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  4. Addressing the Ethical Challenge of Market Inclusion in Base-of-the-Pyramid Markets: A Macromarketing Approach.Anaka Aiyar & Srinivas Venugopal - 2020 - Journal of Business Ethics 164 (2):243-260.
    Making transformative services such as healthcare accessible to low-income consumers is an ethical challenge of vital importance to marketers. However, most low-income consumers across the world are excluded from the market for such transformative services because of financial constraints arising from poverty. In this paper, instead of focusing on the micro-interplay between firms and consumers, we examine the macro-interplay among firms, consumers, and public policy in addressing the ethical challenge of market inclusion at the base of the pyramid. Specifically, we (...)
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  5. Emancipatory Ethical Social Media Campaigns: Fostering Relationship Harmony and Peace.Arsalan Mujahid Ghouri, Pervaiz Akhtar, Maya Vachkova, Muhammad Shahbaz, Aviral Kumar Tiwari & Dayananda Palihawadana - 2020 - Journal of Business Ethics 164 (2):287-300.
    While emancipatory ethical social media campaigns play an imperative role for fostering relationship and facilitating peace, limited research has examined the motivational response from peace-promoting viral videos. This research scrutinizes the effects of a viral video titled “Peace Anthem”: a mash-up between Pakistani and Indian national anthems, performed by famous artists and broadcasted in the wake of Independence Day in India and Pakistan. We examine the effect of listening to the anthem medley on relationship harmony using a longitudinal study design (...)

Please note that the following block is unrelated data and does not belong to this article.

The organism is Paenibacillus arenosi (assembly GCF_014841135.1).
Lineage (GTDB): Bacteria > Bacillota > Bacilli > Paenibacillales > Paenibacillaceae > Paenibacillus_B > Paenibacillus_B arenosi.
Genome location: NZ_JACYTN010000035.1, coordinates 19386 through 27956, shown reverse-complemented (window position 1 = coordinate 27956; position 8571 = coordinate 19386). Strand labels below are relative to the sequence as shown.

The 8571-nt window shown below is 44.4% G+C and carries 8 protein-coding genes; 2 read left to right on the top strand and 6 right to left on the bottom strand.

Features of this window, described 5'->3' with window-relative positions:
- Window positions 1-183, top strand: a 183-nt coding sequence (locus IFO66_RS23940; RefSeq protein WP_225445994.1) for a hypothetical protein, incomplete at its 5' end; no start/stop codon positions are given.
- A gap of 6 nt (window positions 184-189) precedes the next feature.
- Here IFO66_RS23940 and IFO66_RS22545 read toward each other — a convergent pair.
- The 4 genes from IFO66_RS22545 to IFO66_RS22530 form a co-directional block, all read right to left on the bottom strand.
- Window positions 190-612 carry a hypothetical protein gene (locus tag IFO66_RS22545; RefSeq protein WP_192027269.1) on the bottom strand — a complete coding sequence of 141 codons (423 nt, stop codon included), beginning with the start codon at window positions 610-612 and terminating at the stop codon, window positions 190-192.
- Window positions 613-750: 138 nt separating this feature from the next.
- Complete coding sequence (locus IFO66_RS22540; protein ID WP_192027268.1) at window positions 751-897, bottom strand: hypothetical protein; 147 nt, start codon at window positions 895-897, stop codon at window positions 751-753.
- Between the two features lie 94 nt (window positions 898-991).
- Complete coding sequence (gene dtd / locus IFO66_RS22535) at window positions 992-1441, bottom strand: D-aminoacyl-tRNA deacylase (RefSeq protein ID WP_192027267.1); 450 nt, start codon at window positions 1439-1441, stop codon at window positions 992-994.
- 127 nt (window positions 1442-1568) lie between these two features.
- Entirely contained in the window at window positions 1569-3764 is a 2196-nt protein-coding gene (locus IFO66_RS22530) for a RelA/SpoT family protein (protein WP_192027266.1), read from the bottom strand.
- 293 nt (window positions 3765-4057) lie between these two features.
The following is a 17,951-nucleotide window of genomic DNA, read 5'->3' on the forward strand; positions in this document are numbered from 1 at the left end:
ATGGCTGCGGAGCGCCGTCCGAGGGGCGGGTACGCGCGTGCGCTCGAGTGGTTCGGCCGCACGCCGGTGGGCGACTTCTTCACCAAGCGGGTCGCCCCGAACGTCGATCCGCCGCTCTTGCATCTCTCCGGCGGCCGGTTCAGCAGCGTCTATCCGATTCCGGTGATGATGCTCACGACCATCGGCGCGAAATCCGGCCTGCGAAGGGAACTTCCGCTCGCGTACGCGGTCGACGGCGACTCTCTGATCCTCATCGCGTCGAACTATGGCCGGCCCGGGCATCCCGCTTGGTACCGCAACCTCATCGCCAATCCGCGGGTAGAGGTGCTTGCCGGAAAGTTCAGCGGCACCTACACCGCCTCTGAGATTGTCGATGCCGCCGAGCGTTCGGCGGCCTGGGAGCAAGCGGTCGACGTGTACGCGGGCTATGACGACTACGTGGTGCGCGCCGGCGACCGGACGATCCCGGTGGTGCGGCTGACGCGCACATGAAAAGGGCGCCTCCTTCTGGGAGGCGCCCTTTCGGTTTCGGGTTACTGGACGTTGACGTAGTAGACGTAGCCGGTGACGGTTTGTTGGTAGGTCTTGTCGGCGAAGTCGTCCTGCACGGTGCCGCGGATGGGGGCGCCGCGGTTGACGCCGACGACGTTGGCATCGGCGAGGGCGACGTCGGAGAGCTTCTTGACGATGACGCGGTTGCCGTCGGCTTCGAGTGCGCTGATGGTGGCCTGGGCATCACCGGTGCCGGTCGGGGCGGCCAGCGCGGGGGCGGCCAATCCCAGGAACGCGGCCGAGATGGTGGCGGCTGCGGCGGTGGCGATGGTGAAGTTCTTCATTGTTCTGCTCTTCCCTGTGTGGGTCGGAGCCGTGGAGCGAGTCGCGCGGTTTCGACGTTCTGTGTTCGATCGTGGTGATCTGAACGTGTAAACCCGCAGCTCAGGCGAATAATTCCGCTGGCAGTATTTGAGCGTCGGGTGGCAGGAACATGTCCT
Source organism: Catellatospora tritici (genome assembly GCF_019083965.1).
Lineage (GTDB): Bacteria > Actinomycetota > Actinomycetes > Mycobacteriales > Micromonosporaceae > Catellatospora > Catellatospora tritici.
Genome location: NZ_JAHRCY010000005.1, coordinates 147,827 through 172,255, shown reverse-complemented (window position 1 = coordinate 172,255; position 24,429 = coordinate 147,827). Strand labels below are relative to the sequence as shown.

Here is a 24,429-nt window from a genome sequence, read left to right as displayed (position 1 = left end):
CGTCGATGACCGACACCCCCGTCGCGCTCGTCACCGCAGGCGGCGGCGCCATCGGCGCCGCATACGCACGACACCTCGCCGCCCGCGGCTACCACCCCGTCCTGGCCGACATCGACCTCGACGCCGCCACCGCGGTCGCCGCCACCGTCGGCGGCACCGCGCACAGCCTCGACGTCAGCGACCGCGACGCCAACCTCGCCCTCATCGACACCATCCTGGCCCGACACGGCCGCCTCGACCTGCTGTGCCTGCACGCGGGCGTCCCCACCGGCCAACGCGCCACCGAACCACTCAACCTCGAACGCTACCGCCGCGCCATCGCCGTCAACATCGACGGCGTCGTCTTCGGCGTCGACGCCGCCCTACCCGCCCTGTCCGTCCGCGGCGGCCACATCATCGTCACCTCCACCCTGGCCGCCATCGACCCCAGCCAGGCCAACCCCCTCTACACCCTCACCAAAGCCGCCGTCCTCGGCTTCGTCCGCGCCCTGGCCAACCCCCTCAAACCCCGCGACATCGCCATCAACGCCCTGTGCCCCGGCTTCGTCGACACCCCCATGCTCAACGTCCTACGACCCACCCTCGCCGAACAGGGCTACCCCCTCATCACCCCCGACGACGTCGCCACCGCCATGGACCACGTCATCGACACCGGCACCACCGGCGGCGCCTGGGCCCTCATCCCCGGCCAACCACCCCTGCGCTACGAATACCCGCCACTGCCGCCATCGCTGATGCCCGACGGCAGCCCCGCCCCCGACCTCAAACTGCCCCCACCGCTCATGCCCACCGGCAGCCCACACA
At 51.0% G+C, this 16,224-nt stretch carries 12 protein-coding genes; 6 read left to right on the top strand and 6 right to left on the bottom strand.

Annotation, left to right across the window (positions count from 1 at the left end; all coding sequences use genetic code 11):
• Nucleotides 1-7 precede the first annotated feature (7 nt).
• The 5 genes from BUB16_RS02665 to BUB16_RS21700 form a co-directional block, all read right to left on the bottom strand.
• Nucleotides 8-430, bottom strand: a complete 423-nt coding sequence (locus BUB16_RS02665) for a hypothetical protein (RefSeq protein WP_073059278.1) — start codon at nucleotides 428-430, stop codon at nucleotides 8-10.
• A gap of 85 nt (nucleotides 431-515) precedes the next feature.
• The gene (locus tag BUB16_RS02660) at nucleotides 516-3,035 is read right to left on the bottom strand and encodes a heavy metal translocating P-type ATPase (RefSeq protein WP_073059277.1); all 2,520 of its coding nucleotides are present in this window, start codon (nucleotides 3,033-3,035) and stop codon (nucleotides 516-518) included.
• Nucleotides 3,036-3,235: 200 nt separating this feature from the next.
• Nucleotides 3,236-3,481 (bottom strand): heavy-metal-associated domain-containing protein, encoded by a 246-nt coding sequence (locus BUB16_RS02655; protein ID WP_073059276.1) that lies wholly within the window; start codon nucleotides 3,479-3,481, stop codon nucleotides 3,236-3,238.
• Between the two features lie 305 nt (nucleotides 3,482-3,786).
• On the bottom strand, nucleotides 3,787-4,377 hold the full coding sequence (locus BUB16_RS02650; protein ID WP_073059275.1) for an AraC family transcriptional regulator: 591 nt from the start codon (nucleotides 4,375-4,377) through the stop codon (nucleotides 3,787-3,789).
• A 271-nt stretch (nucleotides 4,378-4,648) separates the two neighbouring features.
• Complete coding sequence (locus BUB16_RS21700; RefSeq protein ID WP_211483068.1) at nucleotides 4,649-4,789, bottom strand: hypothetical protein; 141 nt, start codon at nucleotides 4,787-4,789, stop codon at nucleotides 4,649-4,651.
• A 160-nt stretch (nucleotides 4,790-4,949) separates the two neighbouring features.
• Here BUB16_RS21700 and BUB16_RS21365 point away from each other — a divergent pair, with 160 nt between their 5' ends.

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  6. Freedom of the Will and Consumption Restrictions.Ronald Paul Hill - 2020 - Journal of Business Ethics 164 (2):311-324.
    There is a long-standing interest in business ethics around the concept of free will, but study of its possible influence on consumer behavior is only in the nascent stage. This lack of research is particularly acute in certain consumption contexts, especially ones based on highly restricted access that appear to suggest abrogation of the will. In this paper, we offer a novel approach that involves reexamination of qualitative/ethnographic research that has chronicled consumption restrictions without consideration of potential implications for free (...)
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  7. ‘Freedom Through Marketing’ Is Not Doublespeak.Haseeb Shabbir, Michael R. Hyman, Dianne Dean & Stephan Dahl - 2020 - Journal of Business Ethics 164 (2):227-241.
    The articles comprising this thematic symposium suggest options for exploring the nexus between freedom and unfreedom, as exemplified by the British abolitionists’ anti-slavery campaign and the paradox of freedom. Each article has implications for how these abolitionists achieved their goals, social activists’ efforts to secure reparations for slave ancestors, and modern slavery. We present the abolitionists’ undertaking as a marketing campaign, highlighting the role of instilling moral agency and indignation through re-humanizing the dehumanized. Despite this campaign’s eventual success, its post-emancipation (...)